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You can now run a Nvidia vGPU on VMware infrastructure
VMware's partnership with Nvidia aims to make machine learning more accessible. By pairing Nvidia vGPUs with vSphere, companies can accelerate computing and maintain management.
Thanks to a new chapter in the partnership between VMware and Nvidia known as Project Monterey, organizations can now run compute-intensive applications such as AI and machine learning workloads on Nvidia vGPUs -- and use VMware vSphere to manage them.
AI, deep learning (DL) and machine learning (ML) workloads have traditionally been confined to the CPU, but the Nvidia Virtual Compute Server (vCS) enables IT administrators to shift those workloads to GPUs or virtual GPUs (vGPUs) and manage those workloads through vSphere. This strategy aims to improve GPU utilization, tighten security and simplify management.
"AI, DL [and] ML … are all very compute-intensive workloads and require a considerable amount of computing," said Raj Rao, senior director of product management at Nvidia in a session called "Best practices to run ML and compute workflows with Nvidia vGPU on vSphere." He added: "A general piece of hardware cannot just take on and deliver these requirements."
With Project Monterey, VMware aims to eventually ease development and delivery of machine learning in vSphere environments. For now, it seeks to simply accelerate computing for those environments with the help of vCS and vGPUs.
Nvidia GPUs feature tensor cores, which can activate the large matrix operations AI requires. Its GPUs also feature advanced compute cores for more general-purpose multitasking compute workloads. These GPUs are generally available in all popular OEM servers; organizations can deploy them on-premises or in the cloud. Virtualizing GPUs extracts functionality, performance and reliability from hardware GPUs.
"This is part of a general trend toward hardware accelerators for virtualization," said Paul Delory, research director at Gartner, a research and advisory firm based in Stamford, Conn. "We're increasingly offloading specialty functionality to dedicated hardware that's purpose-built for one task."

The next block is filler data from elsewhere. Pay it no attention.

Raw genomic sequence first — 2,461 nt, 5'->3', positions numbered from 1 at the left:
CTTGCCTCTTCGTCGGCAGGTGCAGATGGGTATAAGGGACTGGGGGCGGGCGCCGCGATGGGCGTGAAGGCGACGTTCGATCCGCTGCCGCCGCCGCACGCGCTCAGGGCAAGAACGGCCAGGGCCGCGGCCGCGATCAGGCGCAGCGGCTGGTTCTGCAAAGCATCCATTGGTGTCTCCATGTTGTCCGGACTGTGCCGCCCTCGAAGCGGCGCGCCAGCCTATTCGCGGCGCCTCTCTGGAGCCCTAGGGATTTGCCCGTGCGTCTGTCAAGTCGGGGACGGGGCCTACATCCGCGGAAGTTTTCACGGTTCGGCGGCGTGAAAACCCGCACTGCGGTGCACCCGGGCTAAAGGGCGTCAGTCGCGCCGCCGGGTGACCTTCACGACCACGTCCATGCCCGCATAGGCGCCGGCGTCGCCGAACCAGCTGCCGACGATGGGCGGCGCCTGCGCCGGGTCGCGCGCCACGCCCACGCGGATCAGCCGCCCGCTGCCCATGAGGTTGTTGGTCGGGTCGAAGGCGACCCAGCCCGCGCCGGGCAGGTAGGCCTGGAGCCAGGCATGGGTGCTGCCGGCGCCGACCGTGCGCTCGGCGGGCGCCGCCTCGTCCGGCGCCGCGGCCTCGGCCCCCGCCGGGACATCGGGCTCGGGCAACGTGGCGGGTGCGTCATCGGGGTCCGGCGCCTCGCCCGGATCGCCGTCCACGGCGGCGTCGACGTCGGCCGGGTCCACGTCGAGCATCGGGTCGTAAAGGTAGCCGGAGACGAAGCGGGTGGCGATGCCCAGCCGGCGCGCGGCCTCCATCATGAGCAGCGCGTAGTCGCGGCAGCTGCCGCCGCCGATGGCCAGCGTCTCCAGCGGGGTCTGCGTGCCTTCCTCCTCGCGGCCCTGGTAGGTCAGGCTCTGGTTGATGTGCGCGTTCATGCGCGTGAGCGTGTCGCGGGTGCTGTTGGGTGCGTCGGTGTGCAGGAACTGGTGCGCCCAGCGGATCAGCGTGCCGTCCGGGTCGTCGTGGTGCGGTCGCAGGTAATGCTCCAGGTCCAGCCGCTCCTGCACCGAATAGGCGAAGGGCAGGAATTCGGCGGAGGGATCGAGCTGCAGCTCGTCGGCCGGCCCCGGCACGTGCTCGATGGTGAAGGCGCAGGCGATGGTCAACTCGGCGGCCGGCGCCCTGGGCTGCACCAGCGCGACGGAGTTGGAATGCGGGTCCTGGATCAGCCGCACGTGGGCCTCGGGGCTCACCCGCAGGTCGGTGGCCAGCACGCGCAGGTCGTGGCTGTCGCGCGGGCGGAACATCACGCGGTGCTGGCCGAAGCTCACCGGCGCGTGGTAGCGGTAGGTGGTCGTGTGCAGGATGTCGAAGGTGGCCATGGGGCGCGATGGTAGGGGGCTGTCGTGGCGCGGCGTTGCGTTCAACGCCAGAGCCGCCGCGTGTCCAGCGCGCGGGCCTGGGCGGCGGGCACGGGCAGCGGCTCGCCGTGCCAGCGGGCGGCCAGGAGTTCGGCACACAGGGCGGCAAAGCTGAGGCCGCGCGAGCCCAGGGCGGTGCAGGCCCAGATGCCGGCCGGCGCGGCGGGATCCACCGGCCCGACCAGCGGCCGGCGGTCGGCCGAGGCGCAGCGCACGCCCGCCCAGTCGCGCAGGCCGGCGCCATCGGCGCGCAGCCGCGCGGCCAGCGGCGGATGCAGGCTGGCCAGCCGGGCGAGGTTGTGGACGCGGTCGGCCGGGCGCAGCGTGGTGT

Managing vGPUs with vSphere
With the newfound ability to manage vGPUs through vSphere, admins can enable diverse workloads, such as running Windows and Linux VMs on the same host. VMware customers increasingly use vGPUs in edge computing, and 5G GPU computing presents an emerging use case for vSphere-managed vGPUs.
Admins can also use vGPUs in vSphere to accelerate graphics workloads; encode and decode VMware Horizon workloads; run machine learning, deep learning and high-performance computing workloads; and develop augmented reality or virtual reality applications.
VSphere-managed vGPUs also add efficiency to processes such as vMotion for vGPU-enabled VMs. Admins can manage GPUs and vGPUs with vSphere, and then vMotion workloads using those GPUs and vGPUs in a more streamlined manner.
"Machine learning training or high-performance computing jobs can take days," said Uday Kurkure, staff engineer at VMware. "If you were to do server maintenance, you need to stop the jobs and bring the server down … bring up your server again and restart the job. But … instead of shutting down your jobs and shutting down your server, you could be vMotion-ing those jobs to another host … saving days of work."
To set up a Nvidia vGPU on vSphere, install a Nvidia GPU on a host. Install Nvidia vGPU Manager on the hypervisor, which runs atop the host, to virtualize the underlying GPU. Admins can then run multiple VMs -- with different OSes, such as Windows or Linux -- that access the same virtualized GPU. These hosts can then run high-performance computing or machine learning workloads with speed and efficiency.
Machine learning in vSphere and virtual environments
Using vGPUs can enable more efficient machine learning training for those with access to that technology. Admins can train their machine learning applications while running other workloads in the data center and drastically reduce the time it takes to train the machine learning applications. For example, a complex language modeling workload for word prediction can take up to 56 hours to train using only a CPU, but takes just eight hours with a vGPU, according to Kurkure. A vGPU also has a 4% overhead in training time compared to a native GPU. However, machine learning still might remain inaccessible and on the horizon for most organizations.
"The benefit of Project Monterey for AI or ML workloads is getting them access to GPUs," Delory said. "[But] right now, you either have to install GPUs in all your hosts -- which is expensive -- or dedicate hardware to AI or ML workloads -- which is complex and expensive."